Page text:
The report goes on to provide painful examples of “haphazard, misdirected, and misspent” charity, including programs that if they were not charitable—with their failures forgiven on the basis of “good intentions”—might otherwise be described as fraud.
These are the lessons of a century of giving. And it is particularly important to focus on them today, for we are entering a new and unprecedented era of giving marked by the largest intergenerational transfer of wealth in our nation’s history and a boom in new wealth creation by risk-taking entrepreneurs.
A confluence of trends has resulted in an era of tremendous opportunity for a new kind of American philanthropist often referred to as the “civic entrepreneur.” This is a person who is prepared to be as exacting in his or her giving as in other domains of life. Civic entrepreneurs seek out the organizations that are most effective in revitalizing their communities, focusing not on money raised, intentions voiced, or services offered, but on what happens in the real world. They also look for “enlightened recipients” who are as tough-minded and independent as their donors.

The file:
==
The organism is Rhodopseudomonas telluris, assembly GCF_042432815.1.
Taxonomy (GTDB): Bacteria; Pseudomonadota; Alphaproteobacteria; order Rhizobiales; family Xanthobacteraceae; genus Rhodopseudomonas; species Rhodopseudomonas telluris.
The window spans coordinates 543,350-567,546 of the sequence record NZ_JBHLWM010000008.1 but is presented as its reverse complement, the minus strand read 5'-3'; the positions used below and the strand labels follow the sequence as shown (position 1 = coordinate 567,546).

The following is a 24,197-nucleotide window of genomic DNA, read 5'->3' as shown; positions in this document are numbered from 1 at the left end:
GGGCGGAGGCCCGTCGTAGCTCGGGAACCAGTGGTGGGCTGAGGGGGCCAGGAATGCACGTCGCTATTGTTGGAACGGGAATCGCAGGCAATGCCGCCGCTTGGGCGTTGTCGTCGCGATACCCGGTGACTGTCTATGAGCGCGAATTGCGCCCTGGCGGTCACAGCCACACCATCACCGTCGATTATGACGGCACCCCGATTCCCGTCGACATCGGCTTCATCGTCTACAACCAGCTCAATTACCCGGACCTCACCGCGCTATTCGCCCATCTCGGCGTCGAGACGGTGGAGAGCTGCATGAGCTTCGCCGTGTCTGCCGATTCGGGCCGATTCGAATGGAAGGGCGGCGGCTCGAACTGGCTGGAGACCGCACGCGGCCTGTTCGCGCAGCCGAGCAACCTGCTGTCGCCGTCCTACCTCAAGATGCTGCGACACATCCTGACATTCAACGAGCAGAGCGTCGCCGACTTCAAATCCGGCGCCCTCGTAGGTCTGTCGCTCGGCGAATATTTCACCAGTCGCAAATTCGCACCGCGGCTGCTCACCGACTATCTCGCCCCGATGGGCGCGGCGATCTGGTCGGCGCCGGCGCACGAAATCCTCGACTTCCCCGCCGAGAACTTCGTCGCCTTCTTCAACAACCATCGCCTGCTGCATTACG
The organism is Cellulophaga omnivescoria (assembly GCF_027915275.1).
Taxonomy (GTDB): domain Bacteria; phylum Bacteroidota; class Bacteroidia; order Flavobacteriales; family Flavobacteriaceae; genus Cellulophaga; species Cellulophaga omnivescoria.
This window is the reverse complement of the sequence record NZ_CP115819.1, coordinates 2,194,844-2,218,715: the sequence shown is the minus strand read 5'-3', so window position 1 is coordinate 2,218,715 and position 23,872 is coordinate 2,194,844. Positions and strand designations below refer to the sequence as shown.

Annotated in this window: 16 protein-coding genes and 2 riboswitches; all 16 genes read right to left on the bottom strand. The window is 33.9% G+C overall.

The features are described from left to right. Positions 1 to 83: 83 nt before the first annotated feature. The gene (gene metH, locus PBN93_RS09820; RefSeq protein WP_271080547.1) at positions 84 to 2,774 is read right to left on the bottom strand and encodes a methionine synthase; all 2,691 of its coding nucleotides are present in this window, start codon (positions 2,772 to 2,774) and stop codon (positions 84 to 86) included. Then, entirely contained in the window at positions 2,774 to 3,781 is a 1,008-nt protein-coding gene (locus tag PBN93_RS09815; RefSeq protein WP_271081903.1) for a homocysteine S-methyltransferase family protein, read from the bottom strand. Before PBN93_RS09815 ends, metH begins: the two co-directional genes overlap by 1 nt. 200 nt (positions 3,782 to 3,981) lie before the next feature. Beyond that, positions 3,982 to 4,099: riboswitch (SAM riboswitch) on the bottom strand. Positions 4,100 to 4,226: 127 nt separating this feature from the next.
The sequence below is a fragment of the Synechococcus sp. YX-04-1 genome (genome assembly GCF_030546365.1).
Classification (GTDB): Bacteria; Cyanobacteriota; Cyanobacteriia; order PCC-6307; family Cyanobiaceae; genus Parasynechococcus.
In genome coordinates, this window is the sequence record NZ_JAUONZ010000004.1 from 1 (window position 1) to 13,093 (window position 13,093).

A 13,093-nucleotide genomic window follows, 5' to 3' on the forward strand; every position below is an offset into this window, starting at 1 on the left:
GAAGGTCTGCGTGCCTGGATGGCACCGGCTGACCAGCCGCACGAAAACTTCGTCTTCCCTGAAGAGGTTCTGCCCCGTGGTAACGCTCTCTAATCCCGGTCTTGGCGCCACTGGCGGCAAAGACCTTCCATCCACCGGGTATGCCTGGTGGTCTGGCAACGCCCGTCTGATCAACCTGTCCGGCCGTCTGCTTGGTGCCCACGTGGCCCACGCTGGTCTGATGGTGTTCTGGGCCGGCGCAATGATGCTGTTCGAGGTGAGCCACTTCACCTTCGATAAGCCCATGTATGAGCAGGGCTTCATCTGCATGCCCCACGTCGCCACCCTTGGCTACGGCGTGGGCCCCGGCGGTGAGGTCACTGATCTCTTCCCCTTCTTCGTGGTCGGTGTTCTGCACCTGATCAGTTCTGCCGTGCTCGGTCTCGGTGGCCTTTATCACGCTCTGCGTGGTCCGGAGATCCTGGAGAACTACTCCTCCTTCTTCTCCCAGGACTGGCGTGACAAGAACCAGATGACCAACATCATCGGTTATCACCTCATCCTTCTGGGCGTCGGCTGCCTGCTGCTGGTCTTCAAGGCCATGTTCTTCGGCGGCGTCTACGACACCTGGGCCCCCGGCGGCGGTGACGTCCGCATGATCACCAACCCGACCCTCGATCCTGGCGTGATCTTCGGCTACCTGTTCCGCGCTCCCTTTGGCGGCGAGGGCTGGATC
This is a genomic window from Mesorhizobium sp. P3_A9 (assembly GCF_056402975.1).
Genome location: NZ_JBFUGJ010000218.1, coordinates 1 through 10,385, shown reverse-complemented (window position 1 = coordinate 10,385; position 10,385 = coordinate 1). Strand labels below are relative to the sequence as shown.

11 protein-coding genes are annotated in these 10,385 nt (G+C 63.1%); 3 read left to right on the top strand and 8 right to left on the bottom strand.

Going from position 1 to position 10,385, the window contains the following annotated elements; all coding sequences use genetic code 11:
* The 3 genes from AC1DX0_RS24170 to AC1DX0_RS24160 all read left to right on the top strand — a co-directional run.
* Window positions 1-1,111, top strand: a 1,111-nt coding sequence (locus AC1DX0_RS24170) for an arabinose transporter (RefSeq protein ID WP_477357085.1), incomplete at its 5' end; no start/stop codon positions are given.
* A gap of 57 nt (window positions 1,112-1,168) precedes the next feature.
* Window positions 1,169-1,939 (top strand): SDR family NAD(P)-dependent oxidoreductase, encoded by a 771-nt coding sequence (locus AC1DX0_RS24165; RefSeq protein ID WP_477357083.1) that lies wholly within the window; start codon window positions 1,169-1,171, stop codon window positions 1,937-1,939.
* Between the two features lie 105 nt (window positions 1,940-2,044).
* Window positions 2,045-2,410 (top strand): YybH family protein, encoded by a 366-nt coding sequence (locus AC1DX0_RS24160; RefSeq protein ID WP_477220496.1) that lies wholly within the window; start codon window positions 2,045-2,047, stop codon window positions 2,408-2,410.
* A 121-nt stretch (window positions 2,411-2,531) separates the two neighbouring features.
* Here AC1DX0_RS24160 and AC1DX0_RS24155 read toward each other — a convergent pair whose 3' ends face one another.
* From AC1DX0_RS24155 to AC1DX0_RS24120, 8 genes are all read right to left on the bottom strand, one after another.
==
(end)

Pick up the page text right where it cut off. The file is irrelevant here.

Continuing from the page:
America’s growing—perhaps long overdue—attitude toward government specifically rejects the 20th century model of one great and central institution. This is not a rejection of government as a valid institution. Rather it is a refined quest for government that is competent at the many and extremely important things government can do, but one that has learned the lessons of history, is cautious in the application of its enormous power, and understands its place among—but not above—the many valid institutions of our society.